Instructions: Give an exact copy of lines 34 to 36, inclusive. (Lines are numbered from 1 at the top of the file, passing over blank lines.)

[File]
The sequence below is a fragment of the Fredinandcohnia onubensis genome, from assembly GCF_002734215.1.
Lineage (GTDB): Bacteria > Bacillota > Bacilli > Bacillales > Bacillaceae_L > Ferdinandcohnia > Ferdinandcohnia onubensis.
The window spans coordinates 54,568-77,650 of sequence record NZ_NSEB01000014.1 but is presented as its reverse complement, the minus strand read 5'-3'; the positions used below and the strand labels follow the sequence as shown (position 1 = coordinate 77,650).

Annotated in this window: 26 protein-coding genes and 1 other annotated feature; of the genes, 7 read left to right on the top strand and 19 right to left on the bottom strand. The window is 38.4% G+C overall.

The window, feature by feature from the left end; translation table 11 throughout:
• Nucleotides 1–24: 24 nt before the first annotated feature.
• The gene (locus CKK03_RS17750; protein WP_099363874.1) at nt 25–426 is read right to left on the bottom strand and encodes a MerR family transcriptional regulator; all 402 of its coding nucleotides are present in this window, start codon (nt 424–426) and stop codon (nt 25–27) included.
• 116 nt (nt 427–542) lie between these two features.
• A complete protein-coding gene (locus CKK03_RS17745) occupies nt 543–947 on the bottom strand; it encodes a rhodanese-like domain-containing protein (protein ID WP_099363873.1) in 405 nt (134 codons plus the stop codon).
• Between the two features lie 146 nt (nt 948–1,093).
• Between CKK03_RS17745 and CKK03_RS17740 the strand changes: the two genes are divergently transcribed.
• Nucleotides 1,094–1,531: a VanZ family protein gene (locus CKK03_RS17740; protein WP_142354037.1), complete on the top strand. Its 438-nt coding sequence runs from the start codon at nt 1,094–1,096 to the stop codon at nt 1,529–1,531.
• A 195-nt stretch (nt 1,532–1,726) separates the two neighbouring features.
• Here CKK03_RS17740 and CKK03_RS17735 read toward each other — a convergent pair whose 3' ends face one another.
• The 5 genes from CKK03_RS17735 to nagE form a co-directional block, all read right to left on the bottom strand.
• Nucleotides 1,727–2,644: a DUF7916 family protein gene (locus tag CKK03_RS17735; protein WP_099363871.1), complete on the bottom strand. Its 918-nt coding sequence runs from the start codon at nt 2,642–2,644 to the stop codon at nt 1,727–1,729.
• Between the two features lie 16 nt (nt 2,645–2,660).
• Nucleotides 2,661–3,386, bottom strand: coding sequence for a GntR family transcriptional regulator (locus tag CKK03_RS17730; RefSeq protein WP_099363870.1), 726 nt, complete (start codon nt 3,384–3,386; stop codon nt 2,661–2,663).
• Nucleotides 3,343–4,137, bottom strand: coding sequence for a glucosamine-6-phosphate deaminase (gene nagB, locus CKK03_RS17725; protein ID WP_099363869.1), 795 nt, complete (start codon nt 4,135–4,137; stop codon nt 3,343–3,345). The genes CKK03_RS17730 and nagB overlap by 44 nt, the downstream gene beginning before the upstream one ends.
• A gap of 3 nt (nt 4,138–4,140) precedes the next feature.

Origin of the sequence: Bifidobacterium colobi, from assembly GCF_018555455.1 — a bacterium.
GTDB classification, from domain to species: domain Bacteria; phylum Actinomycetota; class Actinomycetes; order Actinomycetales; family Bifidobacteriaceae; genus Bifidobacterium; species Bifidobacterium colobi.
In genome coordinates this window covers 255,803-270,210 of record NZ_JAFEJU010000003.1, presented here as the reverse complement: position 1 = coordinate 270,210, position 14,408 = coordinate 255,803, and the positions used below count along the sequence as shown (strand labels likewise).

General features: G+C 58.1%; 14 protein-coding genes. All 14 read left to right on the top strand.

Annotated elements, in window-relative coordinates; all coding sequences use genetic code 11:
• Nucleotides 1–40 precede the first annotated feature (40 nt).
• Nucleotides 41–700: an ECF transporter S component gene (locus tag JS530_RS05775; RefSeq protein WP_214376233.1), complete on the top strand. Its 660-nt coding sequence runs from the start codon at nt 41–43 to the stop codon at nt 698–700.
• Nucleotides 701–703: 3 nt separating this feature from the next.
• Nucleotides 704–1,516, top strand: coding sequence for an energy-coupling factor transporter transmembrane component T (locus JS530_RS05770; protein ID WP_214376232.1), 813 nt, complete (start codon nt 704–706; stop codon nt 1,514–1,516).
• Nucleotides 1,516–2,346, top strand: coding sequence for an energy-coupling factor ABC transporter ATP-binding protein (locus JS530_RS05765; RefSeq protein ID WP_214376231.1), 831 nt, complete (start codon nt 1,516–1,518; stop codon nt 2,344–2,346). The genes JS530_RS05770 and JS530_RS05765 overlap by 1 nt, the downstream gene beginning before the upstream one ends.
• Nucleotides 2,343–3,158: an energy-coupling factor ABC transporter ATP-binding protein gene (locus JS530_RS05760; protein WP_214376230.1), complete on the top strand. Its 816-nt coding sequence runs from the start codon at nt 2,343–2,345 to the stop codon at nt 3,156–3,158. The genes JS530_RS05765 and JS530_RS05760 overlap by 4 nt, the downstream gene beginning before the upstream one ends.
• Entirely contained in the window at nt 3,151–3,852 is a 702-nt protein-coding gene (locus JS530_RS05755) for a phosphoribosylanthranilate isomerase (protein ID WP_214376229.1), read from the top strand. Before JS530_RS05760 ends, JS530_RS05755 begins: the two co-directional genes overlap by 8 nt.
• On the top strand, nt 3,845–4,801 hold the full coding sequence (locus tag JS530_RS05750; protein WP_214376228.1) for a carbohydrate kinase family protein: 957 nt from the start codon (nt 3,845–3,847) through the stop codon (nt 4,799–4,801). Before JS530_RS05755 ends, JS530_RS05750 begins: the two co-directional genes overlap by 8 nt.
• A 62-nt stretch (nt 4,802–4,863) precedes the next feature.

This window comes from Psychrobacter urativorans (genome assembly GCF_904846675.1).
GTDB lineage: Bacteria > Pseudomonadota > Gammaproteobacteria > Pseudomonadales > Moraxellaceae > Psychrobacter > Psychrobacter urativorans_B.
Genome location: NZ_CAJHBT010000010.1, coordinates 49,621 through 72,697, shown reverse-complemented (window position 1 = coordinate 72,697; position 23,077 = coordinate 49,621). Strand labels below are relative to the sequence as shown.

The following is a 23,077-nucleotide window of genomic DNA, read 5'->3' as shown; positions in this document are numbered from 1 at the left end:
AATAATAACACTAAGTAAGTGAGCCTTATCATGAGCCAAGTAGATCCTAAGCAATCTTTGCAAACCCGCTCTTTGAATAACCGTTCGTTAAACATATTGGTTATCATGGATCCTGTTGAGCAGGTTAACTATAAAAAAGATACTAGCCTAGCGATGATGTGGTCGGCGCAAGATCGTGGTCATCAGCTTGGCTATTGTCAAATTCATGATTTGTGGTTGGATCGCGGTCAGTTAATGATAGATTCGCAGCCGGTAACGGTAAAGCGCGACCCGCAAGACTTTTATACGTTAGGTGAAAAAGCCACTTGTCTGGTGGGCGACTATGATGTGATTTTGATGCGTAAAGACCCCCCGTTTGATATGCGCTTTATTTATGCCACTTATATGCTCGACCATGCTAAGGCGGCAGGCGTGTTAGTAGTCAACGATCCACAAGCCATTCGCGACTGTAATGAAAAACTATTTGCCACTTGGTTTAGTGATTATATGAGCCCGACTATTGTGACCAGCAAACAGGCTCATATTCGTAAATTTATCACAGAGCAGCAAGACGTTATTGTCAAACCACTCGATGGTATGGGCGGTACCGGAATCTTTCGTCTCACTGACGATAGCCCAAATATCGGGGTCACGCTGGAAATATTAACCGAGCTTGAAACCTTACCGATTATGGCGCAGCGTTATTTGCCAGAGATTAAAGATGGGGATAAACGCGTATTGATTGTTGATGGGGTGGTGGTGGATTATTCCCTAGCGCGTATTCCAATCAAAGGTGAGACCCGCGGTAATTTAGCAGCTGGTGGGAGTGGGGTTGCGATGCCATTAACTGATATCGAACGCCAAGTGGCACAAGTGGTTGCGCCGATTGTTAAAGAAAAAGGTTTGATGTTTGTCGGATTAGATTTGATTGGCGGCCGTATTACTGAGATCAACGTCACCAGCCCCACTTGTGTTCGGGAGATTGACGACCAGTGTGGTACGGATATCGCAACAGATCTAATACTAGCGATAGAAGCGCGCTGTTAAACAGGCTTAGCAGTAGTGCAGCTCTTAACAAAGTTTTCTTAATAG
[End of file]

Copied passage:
• A 62-nt stretch (nt 4,802–4,863) precedes the next feature.

This window comes from Psychrobacter urativorans (genome assembly GCF_904846675.1).
GTDB lineage: Bacteria > Pseudomonadota > Gammaproteobacteria > Pseudomonadales > Moraxellaceae > Psychrobacter > Psychrobacter urativorans_B.